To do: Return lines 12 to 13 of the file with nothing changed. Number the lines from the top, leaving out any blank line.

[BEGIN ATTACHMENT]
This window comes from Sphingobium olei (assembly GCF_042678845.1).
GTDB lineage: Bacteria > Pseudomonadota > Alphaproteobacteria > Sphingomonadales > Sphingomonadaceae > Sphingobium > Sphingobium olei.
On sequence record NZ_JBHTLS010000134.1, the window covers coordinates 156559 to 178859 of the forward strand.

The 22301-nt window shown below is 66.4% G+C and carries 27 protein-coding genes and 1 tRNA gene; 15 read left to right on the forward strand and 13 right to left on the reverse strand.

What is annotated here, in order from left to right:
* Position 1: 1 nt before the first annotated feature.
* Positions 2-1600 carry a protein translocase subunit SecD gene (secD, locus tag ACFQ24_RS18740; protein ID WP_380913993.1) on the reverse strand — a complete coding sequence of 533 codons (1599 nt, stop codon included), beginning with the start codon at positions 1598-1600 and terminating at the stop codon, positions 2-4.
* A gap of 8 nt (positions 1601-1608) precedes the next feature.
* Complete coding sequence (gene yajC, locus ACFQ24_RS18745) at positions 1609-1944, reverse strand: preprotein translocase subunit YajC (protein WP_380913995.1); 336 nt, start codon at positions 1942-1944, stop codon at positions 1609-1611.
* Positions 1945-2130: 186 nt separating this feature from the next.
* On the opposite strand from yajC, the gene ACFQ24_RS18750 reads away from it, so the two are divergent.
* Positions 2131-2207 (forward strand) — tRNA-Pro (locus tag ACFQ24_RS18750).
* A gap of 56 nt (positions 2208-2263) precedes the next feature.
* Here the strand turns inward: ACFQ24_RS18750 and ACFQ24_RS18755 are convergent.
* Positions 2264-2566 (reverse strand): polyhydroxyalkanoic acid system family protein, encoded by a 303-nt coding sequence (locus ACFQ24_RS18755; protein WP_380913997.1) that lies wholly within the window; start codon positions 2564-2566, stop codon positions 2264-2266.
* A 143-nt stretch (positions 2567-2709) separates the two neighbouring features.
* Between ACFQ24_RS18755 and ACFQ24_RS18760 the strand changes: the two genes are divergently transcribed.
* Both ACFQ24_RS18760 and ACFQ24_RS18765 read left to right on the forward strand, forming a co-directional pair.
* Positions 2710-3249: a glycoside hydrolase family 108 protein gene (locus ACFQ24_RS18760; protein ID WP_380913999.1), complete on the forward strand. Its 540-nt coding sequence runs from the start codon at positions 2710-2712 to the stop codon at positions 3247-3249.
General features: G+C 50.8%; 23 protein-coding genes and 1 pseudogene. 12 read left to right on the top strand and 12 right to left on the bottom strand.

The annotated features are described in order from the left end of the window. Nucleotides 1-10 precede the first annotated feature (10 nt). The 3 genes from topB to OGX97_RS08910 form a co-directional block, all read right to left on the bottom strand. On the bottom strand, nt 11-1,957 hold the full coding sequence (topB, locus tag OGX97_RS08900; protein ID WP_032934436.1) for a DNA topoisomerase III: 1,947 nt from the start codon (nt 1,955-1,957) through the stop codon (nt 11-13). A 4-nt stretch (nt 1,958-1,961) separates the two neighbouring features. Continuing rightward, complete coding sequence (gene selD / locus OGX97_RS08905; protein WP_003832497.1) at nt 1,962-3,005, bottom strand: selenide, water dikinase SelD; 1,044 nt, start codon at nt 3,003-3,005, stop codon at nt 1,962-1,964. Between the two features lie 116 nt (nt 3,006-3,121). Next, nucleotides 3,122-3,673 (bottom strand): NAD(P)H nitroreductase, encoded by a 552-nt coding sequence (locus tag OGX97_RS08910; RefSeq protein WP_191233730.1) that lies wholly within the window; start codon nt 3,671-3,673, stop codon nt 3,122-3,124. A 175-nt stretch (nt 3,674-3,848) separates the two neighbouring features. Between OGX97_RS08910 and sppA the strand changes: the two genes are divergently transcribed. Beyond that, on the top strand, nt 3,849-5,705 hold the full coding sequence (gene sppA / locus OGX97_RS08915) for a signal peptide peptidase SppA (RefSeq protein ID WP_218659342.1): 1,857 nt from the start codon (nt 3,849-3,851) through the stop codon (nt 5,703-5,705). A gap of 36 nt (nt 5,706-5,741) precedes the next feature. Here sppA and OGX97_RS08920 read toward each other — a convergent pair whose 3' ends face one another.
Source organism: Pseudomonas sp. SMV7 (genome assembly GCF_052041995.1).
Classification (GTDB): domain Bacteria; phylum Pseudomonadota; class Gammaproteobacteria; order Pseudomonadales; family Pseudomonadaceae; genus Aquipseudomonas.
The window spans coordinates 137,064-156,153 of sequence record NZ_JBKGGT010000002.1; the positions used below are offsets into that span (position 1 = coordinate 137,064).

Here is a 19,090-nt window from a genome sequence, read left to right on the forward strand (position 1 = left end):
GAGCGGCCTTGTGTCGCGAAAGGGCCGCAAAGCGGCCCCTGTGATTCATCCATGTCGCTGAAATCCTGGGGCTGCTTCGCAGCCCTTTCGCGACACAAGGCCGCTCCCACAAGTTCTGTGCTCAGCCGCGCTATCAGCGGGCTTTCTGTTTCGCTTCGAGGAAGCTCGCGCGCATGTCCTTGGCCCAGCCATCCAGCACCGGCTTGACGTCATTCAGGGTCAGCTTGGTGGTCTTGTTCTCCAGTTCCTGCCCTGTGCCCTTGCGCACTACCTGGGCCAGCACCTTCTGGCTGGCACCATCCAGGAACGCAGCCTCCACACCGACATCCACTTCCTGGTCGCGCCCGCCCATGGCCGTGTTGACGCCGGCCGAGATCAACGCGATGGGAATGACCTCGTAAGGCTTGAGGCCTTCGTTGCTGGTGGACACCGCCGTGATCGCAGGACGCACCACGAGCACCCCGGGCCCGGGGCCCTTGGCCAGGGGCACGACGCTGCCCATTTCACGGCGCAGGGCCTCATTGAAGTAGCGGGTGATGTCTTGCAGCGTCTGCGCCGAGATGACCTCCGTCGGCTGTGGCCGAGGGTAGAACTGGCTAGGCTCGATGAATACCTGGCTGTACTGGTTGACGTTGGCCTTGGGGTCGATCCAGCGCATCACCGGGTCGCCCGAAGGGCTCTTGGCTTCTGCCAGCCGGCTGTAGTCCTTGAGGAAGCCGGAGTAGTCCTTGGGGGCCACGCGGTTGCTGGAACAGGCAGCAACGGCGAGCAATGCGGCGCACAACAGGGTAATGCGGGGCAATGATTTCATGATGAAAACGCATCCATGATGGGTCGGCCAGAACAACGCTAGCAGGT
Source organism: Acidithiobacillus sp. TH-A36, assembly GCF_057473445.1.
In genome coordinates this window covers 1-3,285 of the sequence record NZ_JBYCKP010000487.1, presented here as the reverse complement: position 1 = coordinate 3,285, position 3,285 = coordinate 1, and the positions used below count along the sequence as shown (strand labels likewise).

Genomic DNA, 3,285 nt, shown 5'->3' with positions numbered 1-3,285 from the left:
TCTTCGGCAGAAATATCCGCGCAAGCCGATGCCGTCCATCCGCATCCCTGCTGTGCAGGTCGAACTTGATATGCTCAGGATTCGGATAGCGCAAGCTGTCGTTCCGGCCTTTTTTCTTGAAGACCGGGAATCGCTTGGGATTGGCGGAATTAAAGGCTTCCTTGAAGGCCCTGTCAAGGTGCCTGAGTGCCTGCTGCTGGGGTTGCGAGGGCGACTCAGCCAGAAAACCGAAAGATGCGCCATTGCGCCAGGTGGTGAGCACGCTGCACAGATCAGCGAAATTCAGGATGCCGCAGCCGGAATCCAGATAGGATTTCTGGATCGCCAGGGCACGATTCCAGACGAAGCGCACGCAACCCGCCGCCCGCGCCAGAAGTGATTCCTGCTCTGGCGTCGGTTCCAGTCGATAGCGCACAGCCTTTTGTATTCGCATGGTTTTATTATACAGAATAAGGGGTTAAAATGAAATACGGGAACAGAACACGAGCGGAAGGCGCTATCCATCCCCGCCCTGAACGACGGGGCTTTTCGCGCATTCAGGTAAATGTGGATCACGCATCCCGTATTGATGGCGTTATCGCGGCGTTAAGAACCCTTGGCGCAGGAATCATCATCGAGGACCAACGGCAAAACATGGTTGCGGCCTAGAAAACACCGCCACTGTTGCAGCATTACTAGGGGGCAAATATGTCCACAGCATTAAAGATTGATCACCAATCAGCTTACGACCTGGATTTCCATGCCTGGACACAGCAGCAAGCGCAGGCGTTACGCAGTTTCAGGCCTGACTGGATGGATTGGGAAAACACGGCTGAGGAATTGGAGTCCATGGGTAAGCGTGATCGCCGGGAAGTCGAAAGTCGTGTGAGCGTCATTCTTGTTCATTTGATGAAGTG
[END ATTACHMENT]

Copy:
* Positions 2131-2207 (forward strand) — tRNA-Pro (locus tag ACFQ24_RS18750).
* A gap of 56 nt (positions 2208-2263) precedes the next feature.